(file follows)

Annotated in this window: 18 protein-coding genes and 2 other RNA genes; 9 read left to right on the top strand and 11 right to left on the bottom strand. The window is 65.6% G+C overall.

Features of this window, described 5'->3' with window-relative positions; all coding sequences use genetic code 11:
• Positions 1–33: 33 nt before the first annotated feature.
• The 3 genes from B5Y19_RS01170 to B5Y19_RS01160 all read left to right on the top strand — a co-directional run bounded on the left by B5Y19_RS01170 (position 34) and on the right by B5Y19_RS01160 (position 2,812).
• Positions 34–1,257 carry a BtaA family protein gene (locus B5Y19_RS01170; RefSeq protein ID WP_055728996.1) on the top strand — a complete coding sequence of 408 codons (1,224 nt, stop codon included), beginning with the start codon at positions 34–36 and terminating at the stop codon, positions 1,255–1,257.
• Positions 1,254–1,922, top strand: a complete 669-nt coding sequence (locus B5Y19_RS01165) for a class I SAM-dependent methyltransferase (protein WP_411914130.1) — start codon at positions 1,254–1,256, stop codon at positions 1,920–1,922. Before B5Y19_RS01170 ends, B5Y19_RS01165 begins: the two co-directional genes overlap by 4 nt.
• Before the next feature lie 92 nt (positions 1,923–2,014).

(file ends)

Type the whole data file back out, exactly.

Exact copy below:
Annotated in this window: 18 protein-coding genes and 2 other RNA genes; 9 read left to right on the top strand and 11 right to left on the bottom strand. The window is 65.6% G+C overall.

Features of this window, described 5'->3' with window-relative positions; all coding sequences use genetic code 11:
• Positions 1–33: 33 nt before the first annotated feature.
• The 3 genes from B5Y19_RS01170 to B5Y19_RS01160 all read left to right on the top strand — a co-directional run bounded on the left by B5Y19_RS01170 (position 34) and on the right by B5Y19_RS01160 (position 2,812).
• Positions 34–1,257 carry a BtaA family protein gene (locus B5Y19_RS01170; RefSeq protein ID WP_055728996.1) on the top strand — a complete coding sequence of 408 codons (1,224 nt, stop codon included), beginning with the start codon at positions 34–36 and terminating at the stop codon, positions 1,255–1,257.
• Positions 1,254–1,922, top strand: a complete 669-nt coding sequence (locus B5Y19_RS01165) for a class I SAM-dependent methyltransferase (protein WP_411914130.1) — start codon at positions 1,254–1,256, stop codon at positions 1,920–1,922. Before B5Y19_RS01170 ends, B5Y19_RS01165 begins: the two co-directional genes overlap by 4 nt.
• Before the next feature lie 92 nt (positions 1,923–2,014).